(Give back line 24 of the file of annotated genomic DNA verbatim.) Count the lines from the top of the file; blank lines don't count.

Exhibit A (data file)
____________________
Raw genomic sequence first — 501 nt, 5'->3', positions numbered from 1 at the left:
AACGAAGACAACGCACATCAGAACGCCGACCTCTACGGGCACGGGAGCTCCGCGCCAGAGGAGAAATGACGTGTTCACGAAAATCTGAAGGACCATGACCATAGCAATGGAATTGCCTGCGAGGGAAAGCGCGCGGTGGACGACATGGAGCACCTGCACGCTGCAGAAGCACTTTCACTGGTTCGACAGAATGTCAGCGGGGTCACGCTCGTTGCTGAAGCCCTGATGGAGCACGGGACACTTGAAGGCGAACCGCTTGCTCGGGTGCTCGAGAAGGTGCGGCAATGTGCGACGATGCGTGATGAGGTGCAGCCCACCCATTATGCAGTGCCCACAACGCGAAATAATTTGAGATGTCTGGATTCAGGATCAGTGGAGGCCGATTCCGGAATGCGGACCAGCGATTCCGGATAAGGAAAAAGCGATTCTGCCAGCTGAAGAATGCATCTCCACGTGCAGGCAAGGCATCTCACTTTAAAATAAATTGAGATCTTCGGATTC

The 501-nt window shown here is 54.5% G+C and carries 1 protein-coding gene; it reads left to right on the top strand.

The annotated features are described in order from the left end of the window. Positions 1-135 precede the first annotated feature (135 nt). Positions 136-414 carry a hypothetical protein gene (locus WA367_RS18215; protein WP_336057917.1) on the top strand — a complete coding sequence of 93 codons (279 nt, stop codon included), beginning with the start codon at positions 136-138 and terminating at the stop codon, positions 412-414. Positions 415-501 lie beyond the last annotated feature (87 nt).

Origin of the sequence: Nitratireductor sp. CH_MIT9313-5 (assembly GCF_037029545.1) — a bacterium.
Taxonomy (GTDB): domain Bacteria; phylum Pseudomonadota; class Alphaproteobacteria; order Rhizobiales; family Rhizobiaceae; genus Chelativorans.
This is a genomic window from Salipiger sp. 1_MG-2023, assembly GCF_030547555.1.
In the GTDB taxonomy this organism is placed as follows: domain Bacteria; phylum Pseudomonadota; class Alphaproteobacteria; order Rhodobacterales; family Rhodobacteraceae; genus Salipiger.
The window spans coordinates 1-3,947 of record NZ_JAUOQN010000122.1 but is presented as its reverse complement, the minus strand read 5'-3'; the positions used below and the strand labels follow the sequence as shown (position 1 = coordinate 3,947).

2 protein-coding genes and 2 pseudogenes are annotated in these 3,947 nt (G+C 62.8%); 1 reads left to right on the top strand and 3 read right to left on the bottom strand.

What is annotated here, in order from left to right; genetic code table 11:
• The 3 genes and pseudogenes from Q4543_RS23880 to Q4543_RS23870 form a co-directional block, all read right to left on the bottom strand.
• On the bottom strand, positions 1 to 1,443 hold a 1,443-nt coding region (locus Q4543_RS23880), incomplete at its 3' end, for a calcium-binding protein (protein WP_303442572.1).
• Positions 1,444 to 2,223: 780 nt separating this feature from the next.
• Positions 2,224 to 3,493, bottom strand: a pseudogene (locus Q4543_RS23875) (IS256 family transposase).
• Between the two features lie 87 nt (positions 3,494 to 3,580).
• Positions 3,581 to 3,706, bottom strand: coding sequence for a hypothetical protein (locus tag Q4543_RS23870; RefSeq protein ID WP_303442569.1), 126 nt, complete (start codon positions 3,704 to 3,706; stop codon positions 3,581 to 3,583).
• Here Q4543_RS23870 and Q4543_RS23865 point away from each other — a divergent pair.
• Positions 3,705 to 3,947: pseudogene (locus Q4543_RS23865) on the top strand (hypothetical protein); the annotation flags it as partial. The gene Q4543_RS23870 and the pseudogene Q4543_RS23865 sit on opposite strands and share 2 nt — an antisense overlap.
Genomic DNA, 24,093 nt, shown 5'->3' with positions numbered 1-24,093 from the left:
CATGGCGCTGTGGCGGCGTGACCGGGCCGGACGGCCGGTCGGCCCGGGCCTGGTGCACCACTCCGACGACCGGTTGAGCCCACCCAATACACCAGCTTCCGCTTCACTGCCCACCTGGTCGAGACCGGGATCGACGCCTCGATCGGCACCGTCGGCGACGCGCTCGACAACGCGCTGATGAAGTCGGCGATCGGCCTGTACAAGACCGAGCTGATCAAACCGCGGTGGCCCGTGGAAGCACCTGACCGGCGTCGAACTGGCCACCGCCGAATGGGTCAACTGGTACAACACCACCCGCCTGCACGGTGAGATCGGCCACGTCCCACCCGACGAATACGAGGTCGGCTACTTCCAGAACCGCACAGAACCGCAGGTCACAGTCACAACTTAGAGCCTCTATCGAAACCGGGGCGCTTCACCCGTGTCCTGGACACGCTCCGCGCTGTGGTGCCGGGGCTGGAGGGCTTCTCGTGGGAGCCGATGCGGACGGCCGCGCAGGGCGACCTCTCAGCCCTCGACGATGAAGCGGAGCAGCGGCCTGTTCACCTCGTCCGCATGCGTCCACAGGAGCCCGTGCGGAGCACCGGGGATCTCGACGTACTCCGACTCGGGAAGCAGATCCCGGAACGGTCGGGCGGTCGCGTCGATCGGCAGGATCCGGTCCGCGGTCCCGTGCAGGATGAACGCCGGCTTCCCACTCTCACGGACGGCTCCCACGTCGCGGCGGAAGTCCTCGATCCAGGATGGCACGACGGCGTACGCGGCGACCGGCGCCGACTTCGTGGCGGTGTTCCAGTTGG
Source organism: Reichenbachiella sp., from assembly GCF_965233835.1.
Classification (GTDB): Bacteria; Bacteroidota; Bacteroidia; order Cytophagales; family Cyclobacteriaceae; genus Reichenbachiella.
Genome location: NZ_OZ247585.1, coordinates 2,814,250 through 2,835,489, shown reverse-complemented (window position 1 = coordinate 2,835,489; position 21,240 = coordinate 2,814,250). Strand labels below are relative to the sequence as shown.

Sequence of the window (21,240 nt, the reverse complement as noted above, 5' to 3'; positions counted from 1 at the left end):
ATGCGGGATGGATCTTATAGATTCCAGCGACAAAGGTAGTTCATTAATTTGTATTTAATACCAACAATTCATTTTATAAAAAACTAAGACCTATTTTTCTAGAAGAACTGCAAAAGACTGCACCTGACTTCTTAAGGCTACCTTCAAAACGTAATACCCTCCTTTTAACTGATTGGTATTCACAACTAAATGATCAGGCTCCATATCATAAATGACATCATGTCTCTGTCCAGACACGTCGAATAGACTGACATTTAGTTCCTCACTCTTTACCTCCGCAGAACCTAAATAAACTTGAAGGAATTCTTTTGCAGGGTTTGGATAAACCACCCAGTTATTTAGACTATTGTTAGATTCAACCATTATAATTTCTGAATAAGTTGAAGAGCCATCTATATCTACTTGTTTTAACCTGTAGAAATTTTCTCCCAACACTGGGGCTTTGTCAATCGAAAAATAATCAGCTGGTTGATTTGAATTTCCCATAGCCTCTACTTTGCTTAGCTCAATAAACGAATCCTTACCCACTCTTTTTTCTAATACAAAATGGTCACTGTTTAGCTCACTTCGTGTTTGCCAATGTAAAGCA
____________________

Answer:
Genome location: NZ_OZ247585.1, coordinates 2,814,250 through 2,835,489, shown reverse-complemented (window position 1 = coordinate 2,835,489; position 21,240 = coordinate 2,814,250). Strand labels below are relative to the sequence as shown.